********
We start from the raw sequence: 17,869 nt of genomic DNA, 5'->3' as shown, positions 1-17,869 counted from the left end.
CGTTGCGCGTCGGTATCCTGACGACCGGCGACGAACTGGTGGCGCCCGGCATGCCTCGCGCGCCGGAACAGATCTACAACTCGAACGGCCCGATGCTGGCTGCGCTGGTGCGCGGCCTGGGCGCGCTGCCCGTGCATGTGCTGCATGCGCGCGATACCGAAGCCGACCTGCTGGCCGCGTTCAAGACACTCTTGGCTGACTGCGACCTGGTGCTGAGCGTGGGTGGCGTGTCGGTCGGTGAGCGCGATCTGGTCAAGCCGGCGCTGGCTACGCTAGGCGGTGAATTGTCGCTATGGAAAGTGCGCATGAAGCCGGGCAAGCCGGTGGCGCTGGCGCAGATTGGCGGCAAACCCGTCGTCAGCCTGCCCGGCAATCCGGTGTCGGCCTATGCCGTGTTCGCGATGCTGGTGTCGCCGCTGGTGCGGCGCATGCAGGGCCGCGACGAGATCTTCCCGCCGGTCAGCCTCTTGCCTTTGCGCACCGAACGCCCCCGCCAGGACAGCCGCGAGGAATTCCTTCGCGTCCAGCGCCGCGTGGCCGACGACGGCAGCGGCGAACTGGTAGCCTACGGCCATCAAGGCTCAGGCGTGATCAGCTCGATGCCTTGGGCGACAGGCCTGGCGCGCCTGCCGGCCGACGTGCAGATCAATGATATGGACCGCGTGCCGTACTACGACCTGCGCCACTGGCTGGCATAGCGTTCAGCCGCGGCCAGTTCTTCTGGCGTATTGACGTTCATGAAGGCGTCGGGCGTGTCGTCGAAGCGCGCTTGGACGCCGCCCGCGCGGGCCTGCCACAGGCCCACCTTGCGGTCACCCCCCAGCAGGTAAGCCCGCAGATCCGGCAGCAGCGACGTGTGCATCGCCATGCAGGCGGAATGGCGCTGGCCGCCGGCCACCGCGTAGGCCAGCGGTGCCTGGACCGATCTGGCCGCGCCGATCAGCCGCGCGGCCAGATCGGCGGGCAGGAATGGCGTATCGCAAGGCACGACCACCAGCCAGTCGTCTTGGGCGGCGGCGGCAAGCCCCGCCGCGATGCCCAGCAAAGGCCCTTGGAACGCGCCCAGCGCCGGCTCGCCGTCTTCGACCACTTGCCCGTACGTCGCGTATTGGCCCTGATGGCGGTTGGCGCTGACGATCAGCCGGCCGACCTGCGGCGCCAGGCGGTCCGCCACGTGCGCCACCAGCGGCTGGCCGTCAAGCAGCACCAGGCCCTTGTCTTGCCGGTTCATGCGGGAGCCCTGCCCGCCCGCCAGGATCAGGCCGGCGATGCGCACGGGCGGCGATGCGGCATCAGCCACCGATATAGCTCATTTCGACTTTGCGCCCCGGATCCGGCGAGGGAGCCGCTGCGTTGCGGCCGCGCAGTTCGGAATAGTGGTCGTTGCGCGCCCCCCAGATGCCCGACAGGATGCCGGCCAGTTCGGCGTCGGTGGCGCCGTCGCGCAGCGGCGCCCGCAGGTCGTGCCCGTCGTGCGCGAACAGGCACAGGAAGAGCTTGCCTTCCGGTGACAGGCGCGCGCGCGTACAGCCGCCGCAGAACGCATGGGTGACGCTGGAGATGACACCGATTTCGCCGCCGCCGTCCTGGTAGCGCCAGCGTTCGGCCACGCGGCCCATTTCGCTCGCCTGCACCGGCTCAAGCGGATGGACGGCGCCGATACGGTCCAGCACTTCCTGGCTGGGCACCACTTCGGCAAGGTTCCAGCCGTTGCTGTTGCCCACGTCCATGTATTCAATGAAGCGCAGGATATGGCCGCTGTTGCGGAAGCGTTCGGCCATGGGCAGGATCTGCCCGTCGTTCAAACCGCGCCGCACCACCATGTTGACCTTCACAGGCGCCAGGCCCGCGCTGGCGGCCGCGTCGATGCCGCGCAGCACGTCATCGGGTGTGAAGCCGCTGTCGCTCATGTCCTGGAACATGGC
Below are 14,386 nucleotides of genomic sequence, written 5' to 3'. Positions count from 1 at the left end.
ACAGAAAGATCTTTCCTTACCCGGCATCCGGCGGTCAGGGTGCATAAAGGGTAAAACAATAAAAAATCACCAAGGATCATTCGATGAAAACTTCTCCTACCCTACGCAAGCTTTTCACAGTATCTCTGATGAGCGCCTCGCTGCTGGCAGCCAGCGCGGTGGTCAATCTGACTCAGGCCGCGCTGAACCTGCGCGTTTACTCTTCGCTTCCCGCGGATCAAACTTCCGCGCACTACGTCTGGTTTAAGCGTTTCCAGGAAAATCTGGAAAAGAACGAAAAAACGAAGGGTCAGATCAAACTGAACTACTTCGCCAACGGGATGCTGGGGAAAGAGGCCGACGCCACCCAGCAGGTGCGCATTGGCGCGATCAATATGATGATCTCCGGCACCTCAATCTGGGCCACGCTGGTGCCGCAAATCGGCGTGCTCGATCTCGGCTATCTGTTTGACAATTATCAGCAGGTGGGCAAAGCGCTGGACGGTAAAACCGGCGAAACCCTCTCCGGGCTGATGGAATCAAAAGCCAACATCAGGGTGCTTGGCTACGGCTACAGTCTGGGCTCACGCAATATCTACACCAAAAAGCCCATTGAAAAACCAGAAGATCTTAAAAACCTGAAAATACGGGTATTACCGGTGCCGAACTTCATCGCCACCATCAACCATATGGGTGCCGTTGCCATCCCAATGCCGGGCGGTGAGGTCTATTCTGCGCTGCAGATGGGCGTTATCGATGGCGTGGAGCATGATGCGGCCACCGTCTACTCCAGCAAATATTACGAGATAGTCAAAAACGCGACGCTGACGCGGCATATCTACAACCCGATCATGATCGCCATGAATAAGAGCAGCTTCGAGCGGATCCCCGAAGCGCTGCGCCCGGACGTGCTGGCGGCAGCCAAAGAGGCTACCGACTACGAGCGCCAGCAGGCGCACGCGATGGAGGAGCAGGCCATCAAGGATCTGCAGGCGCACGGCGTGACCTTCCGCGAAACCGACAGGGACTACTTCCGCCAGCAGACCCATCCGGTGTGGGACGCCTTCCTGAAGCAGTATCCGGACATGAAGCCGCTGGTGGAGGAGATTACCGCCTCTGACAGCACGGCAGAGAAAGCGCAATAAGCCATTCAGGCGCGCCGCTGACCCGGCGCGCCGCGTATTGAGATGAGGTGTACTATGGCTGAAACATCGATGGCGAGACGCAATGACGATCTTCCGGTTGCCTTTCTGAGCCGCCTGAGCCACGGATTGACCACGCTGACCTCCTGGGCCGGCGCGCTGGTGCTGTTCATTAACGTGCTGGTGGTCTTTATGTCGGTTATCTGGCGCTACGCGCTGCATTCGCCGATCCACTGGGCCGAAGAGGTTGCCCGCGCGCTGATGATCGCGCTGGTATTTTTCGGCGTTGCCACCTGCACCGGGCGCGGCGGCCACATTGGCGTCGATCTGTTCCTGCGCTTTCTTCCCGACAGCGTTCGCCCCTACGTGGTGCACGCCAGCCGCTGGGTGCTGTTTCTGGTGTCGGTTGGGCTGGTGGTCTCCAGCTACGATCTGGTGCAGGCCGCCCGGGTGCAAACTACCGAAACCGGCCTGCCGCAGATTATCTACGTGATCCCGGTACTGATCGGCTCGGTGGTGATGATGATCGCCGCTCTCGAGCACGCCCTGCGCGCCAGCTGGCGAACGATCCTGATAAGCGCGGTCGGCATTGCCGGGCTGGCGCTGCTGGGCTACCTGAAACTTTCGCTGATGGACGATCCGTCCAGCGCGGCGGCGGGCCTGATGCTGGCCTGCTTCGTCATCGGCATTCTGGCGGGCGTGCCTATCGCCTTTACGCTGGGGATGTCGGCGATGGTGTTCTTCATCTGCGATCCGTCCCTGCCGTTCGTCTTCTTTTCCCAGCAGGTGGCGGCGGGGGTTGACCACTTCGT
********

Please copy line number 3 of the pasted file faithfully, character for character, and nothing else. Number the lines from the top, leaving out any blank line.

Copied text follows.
Below are 14,386 nucleotides of genomic sequence, written 5' to 3'. Positions count from 1 at the left end.